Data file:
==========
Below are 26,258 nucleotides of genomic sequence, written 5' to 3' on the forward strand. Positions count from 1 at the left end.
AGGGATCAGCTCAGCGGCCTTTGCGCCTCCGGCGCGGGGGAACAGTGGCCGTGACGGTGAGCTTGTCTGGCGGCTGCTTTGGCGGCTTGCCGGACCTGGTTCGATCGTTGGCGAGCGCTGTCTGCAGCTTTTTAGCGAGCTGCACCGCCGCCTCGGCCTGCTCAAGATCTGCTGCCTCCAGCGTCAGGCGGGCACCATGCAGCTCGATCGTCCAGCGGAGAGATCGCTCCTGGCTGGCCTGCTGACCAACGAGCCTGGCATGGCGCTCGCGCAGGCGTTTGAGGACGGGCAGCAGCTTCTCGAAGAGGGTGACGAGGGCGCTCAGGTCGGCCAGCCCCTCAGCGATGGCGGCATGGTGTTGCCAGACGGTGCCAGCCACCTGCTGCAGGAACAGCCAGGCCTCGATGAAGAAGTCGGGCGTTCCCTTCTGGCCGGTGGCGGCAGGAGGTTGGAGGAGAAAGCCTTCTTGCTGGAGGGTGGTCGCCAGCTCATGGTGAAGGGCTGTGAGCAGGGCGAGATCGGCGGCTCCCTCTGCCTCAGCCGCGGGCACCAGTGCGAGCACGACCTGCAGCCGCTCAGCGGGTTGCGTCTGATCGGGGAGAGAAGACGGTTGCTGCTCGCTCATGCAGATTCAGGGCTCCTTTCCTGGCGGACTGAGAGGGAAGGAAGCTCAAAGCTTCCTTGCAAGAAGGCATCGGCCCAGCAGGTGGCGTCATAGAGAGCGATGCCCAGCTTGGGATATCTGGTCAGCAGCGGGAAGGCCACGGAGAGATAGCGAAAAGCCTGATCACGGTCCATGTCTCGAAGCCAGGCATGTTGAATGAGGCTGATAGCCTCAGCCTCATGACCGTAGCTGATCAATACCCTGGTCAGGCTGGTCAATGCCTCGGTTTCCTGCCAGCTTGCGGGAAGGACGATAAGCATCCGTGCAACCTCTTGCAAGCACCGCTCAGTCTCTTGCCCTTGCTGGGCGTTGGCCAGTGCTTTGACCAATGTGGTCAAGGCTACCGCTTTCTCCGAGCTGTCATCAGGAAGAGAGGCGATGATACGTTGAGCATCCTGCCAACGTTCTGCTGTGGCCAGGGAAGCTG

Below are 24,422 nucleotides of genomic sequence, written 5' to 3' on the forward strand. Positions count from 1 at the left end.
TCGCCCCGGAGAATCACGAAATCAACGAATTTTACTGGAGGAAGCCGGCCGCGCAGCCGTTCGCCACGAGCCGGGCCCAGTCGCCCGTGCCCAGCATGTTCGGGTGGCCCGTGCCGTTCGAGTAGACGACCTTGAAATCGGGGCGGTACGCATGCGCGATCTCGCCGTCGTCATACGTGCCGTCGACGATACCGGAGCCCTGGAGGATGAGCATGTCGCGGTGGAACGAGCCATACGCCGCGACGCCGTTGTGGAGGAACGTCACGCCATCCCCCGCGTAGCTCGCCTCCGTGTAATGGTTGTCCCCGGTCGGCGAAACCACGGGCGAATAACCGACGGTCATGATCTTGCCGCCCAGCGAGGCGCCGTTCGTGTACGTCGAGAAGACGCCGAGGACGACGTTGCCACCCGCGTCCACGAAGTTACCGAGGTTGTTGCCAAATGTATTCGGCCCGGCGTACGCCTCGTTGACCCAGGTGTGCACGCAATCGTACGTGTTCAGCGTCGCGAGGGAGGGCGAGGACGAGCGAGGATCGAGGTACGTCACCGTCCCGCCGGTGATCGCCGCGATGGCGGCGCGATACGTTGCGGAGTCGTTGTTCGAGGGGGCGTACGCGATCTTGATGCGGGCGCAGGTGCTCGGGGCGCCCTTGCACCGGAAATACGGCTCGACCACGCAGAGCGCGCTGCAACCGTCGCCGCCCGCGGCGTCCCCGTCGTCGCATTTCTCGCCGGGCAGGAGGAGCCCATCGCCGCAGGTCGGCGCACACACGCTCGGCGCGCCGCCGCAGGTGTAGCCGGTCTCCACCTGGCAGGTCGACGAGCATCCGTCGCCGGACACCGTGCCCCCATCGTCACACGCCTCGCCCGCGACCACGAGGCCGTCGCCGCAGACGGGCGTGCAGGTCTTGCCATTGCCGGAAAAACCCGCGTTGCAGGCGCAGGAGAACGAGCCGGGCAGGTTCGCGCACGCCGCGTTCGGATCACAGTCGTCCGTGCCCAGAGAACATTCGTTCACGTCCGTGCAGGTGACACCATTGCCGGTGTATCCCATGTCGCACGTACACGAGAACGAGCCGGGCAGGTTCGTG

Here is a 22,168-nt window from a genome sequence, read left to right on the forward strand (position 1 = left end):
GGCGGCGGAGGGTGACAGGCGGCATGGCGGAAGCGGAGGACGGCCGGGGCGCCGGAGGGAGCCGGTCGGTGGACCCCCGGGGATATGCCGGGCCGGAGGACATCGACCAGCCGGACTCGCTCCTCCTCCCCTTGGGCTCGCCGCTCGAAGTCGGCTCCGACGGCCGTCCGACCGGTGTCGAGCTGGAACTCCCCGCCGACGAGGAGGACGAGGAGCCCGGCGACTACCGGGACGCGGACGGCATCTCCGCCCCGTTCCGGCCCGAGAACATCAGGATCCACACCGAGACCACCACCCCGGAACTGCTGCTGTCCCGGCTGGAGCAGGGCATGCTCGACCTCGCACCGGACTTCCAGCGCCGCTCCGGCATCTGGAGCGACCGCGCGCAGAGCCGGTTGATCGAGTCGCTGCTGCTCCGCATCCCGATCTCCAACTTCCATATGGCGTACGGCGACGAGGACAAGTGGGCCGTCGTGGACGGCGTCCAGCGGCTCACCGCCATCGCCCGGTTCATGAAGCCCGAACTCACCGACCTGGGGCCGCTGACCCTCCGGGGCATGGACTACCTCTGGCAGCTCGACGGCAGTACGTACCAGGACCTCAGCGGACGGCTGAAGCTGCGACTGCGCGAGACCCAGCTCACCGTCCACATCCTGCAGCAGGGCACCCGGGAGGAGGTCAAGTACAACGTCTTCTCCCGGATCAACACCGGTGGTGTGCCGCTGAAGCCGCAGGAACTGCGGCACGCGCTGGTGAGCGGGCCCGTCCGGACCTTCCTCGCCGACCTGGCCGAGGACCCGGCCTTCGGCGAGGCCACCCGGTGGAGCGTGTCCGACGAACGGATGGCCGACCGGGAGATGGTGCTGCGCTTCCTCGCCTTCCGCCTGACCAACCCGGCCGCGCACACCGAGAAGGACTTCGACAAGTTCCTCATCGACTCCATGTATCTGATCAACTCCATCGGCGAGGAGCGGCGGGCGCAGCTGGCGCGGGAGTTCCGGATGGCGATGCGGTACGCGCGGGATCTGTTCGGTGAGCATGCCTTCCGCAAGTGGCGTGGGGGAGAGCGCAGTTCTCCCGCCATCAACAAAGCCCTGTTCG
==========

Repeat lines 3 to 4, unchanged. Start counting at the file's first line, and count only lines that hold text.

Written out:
Below are 24,422 nucleotides of genomic sequence, written 5' to 3' on the forward strand. Positions count from 1 at the left end.
TCGCCCCGGAGAATCACGAAATCAACGAATTTTACTGGAGGAAGCCGGCCGCGCAGCCGTTCGCCACGAGCCGGGCCCAGTCGCCCGTGCCCAGCATGTTCGGGTGGCCCGTGCCGTTCGAGTAGACGACCTTGAAATCGGGGCGGTACGCATGCGCGATCTCGCCGTCGTCATACGTGCCGTCGACGATACCGGAGCCCTGGAGGATGAGCATGTCGCGGTGGAACGAGCCATACGCCGCGACGCCGTTGTGGAGGAACGTCACGCCATCCCCCGCGTAGCTCGCCTCCGTGTAATGGTTGTCCCCGGTCGGCGAAACCACGGGCGAATAACCGACGGTCATGATCTTGCCGCCCAGCGAGGCGCCGTTCGTGTACGTCGAGAAGACGCCGAGGACGACGTTGCCACCCGCGTCCACGAAGTTACCGAGGTTGTTGCCAAATGTATTCGGCCCGGCGTACGCCTCGTTGACCCAGGTGTGCACGCAATCGTACGTGTTCAGCGTCGCGAGGGAGGGCGAGGACGAGCGAGGATCGAGGTACGTCACCGTCCCGCCGGTGATCGCCGCGATGGCGGCGCGATACGTTGCGGAGTCGTTGTTCGAGGGGGCGTACGCGATCTTGATGCGGGCGCAGGTGCTCGGGGCGCCCTTGCACCGGAAATACGGCTCGACCACGCAGAGCGCGCTGCAACCGTCGCCGCCCGCGGCGTCCCCGTCGTCGCATTTCTCGCCGGGCAGGAGGAGCCCATCGCCGCAGGTCGGCGCACACACGCTCGGCGCGCCGCCGCAGGTGTAGCCGGTCTCCACCTGGCAGGTCGACGAGCATCCGTCGCCGGACACCGTGCCCCCATCGTCACACGCCTCGCCCGCGACCACGAGGCCGTCGCCGCAGACGGGCGTGCAGGTCTTGCCATTGCCGGAAAAACCCGCGTTGCAGGCGCAGGAGAACGAGCCGGGCAGGTTCGCGCACGCCGCGTTCGGATCACAGTCGTCCGTGCCCAGAGAACATTCGTTCACGTCCGTGCAGGTGACACCATTGCCGGTGTATCCCATGTCGCACGTACACGAGAACGAGCCGGGCAGGTTCGTG